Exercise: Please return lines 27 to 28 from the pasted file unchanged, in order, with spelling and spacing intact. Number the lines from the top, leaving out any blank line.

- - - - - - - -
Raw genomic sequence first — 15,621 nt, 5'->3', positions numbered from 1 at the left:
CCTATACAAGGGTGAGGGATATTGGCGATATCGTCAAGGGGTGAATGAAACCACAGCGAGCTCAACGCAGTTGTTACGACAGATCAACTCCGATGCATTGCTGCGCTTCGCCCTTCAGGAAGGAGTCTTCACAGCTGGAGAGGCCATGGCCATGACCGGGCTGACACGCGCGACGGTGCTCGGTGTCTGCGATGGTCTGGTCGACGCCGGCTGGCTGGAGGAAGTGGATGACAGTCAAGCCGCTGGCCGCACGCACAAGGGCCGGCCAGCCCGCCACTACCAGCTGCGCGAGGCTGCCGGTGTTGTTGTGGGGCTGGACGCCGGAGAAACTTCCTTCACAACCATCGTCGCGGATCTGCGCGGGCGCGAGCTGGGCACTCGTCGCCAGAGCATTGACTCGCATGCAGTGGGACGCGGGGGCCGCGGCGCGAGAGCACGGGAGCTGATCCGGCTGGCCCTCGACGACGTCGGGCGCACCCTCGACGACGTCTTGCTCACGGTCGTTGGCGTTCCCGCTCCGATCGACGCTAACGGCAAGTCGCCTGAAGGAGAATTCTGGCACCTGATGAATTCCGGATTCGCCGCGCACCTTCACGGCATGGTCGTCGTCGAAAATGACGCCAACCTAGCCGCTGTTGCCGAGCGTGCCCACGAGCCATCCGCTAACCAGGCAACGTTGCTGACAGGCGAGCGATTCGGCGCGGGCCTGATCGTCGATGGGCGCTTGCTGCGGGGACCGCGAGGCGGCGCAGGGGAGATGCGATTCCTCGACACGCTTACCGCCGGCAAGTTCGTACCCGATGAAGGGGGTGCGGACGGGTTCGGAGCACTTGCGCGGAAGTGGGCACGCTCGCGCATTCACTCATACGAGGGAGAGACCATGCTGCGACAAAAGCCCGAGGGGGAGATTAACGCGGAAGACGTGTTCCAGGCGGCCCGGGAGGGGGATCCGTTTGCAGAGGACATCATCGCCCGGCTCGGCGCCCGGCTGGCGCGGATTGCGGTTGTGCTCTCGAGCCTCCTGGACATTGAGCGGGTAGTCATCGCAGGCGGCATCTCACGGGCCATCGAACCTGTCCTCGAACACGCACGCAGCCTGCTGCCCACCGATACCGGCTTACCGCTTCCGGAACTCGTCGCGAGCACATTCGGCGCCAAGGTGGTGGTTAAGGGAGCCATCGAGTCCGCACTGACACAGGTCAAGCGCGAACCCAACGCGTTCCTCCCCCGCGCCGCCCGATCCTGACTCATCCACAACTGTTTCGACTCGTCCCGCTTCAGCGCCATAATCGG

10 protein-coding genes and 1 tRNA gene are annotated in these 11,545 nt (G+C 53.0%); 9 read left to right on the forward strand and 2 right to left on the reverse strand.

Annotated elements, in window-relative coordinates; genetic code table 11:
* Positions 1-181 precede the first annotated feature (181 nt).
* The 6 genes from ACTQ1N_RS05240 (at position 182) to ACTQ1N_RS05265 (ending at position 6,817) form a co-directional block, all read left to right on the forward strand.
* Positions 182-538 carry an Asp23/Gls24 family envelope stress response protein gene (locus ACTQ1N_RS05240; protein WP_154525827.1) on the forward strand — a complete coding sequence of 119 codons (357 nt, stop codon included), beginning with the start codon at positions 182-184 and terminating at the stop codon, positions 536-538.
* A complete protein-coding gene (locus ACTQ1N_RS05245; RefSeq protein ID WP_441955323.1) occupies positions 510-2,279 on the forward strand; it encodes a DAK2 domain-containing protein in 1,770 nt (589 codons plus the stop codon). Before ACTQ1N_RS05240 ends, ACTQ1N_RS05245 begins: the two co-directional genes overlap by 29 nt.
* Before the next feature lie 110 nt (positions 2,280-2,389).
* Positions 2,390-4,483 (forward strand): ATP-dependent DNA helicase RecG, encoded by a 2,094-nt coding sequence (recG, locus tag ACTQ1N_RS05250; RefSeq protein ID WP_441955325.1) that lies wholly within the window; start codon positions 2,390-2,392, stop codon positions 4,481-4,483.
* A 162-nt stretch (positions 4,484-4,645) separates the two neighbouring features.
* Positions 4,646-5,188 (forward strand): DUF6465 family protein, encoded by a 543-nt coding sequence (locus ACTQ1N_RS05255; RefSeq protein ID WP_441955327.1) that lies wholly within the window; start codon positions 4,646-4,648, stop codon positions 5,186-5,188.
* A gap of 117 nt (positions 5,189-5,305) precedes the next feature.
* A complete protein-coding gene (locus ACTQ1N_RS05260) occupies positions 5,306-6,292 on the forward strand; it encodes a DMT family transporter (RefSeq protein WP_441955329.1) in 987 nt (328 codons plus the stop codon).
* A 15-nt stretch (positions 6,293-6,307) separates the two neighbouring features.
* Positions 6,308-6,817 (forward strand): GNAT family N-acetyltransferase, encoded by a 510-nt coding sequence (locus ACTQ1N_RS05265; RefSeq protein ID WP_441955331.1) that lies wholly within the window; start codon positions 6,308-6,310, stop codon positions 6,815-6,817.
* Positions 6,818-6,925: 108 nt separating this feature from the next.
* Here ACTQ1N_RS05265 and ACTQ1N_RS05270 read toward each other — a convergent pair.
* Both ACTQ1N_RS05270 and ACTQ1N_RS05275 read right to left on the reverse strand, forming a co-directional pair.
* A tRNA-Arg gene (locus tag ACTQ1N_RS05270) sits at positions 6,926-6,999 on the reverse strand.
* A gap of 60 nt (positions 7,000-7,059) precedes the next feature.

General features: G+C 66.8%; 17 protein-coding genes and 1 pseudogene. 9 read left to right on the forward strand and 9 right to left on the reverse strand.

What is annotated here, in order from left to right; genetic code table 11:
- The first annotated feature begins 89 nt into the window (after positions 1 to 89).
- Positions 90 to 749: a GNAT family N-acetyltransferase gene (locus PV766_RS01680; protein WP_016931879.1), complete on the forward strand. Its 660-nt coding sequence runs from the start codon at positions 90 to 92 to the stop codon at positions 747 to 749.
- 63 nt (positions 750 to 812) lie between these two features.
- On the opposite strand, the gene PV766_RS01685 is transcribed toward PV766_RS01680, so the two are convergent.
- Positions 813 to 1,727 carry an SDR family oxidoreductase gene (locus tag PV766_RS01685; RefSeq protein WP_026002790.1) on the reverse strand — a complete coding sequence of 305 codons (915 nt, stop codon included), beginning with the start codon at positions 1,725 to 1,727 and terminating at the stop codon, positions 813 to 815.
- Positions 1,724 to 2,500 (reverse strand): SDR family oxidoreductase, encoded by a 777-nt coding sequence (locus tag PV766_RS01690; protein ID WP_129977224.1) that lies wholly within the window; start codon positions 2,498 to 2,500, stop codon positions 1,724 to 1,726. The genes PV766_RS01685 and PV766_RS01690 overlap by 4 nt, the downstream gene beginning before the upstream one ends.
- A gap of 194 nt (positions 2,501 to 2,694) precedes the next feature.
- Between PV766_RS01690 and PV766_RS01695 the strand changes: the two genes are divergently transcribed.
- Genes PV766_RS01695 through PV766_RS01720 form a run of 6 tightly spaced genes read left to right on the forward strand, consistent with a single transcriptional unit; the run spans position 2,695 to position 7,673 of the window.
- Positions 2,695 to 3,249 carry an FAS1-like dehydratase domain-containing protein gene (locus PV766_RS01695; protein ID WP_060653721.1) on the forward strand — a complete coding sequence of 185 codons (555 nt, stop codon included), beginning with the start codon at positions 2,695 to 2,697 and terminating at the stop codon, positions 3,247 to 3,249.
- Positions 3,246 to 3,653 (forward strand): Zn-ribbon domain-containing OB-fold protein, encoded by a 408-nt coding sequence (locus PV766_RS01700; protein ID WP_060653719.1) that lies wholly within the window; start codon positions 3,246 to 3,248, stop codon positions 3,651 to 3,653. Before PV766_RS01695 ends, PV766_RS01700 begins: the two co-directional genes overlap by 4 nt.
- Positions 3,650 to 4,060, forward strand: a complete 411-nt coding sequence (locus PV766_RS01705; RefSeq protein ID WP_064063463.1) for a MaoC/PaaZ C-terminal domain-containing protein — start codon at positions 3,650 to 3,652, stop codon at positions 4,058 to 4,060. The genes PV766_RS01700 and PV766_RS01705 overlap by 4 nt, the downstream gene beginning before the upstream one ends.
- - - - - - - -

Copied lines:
- On the opposite strand, the gene PV766_RS01685 is transcribed toward PV766_RS01680, so the two are convergent.
- Positions 813 to 1,727 carry an SDR family oxidoreductase gene (locus tag PV766_RS01685; RefSeq protein WP_026002790.1) on the reverse strand — a complete coding sequence of 305 codons (915 nt, stop codon included), beginning with the start codon at positions 1,725 to 1,727 and terminating at the stop codon, positions 813 to 815.